“Pregnancy is hands-free” (poem) (mine)

Pregnancy is hands-free

I’m growing a child while I sleep
I’m growing a child while I weed the lavender
I’m growing a child while I fill the ice cube trays
I’m growing a child while I wipe down the toilet
I’m growing a child while I organize headbands I never wear
I’m growing a child while I edit Spotify playlists
I’m growing a child while I throw out all my underwear with holes
I’m growing a child while I water the geraniums
I’m growing a child while I add more salt to the pesto
I’m growing a child while I bobby-pin my hair
I’m growing a child while I remove dirt from my fingernails

I’m growing a child while the maples slip into their best red outfits, while the mornings dampen with mist, while I pack cucumbers and hot peppers into jars, while I bag corn and blackberries and peppers for the freezer, while I simmer plum compote and pick the last batch of cosmos, while the cows enjoy their last spin around the paddocks, while I braid the garlic and wrap the yarrow in string, while summer unzips her skirt and throws it atop the yellowing milkweed, the New England asters, the spent blossoms of Queen Anne—

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“(Brooklyn) Is Magic” (poem) (mine)

(Brooklyn) Is Magic

Brooklyn smells like palo santo
and wet daffodils as I schlep
to the next set of stairs
that leads to someone
I love.
I’m never in the city
and when I am
every second
is so city
I have to laugh.
The dogs dressed better
than I. Everyone clutching
their phones
like children on a rollercoaster
in need of their mother’s hand.
Even the bookstore is curated
to please the eye
and it pleases me
to see people I love stepping off the subway
like celebrities
and it’s pleasurable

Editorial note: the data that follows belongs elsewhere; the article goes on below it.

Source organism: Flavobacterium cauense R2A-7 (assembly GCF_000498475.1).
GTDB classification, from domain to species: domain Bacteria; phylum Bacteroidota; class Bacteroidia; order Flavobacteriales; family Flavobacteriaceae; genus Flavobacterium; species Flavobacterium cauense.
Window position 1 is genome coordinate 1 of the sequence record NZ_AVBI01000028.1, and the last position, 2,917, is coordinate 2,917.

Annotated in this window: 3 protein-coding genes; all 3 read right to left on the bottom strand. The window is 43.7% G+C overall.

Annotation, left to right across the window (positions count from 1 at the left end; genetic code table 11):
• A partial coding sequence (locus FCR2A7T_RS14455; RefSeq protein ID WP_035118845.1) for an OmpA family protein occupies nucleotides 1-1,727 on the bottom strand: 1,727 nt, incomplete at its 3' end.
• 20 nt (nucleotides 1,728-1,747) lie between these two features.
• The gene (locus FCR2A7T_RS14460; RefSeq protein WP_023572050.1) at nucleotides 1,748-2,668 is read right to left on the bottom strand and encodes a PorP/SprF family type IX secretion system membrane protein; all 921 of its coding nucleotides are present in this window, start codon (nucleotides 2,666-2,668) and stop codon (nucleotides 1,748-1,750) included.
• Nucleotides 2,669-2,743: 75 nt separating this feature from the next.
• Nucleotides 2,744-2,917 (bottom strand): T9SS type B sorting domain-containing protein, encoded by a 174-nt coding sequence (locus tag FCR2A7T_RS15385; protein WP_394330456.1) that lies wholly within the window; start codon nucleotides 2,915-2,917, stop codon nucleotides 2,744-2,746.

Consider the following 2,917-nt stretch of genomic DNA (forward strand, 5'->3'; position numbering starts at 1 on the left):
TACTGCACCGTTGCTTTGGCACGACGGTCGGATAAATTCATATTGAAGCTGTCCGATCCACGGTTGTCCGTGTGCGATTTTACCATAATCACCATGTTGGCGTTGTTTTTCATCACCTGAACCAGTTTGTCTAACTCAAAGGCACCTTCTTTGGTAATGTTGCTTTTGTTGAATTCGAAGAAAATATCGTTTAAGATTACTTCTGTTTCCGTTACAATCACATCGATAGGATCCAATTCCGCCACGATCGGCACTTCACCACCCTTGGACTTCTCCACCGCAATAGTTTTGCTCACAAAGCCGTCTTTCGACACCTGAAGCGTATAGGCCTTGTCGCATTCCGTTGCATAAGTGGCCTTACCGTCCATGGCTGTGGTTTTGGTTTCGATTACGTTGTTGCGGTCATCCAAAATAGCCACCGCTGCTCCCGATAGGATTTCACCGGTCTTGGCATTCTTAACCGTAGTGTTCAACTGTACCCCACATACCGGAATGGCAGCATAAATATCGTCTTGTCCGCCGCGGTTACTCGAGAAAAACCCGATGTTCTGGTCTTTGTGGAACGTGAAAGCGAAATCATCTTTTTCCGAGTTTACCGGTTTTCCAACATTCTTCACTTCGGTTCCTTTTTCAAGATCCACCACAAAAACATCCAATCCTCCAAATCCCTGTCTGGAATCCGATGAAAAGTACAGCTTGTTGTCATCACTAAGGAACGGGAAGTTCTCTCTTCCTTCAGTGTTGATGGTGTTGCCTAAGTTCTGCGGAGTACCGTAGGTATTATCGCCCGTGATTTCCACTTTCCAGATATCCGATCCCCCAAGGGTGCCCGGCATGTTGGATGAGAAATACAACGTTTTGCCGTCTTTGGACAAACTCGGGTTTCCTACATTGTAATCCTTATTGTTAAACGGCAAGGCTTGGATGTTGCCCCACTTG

to be one of so many
planning
buying
laughing
at once
over brunch
and for just a moment
the weight of breakfast
is heavier and sweeter-smelling
than the spring clouds bearing rain.

New theme song.

Work From Home ft. Ty Dolla $ign

Ever since I began working from home
my cleavage has gotten amazing

I learned the seductive way to wear a utility belt
and I finally have an excuse to sport

all those g-d damn sexy leotards
that have been sitting in my drawer for months

and all the other woman I know locally
who also work from home

come over in their work boots
and we grind in unison

on top of anything lying around
cuz that’s what working from home affords us

cuz we don’t gotta go to work
we let our bodies do the work

“What Kind of Times Are These” (poem by Adrienne Rich)

What Kind of Times Are These

There’s a place between two stands of trees where the grass grows uphill
and the old revolutionary road breaks off into shadows
near a meeting-house abandoned by the persecuted
who disappeared into those shadows.

I’ve walked there picking mushrooms at the edge of dread, but don’t be fooled
this isn’t a Russian poem, this is not somewhere else but here,
our country moving closer to its own truth and dread,
its own ways of making people disappear.

I won’t tell you where the place is, the dark mesh of the woods
meeting the unmarked strip of light—
ghost-ridden crossroads, leafmold paradise:
I know already who wants to buy it, sell it, make it disappear.

And I won’t tell you where it is, so why do I tell you
anything? Because you still listen, because in times like these
to have you listen at all, it’s necessary
to talk about trees.

— Adrienne Rich

“Coffee Does It To Me.”

Coffee Does It To Me

You know that feeling
when you have just downed
your morning cup
of Positive Outlook Beverage
and you feel that absolutely everything
you have ever wanted to do with your life
is possible

and even though that feeling
only lasts an hour
if you use your time right
you can do everything pressing
and a few things creative
in that first caffeinated hour
and then spend the rest of the day
feeling like a goddamn superheroine.

 

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October 10 by Wendell Berry

Now constantly there is the sound,
quieter than rain,
of the leaves falling.

Under their loosening bright
gold, the sycamore limbs
bleach whiter.

Now the only flowers
are beeweed and aster, spray
of their white and lavender
over the brown leaves.

The calling of a crow sounds
loud—a landmark—now
that the life of summer falls
silent, and the nights grow.

***

New England Aster Misha M. Johnson
New England Aster by Misha M. Johnson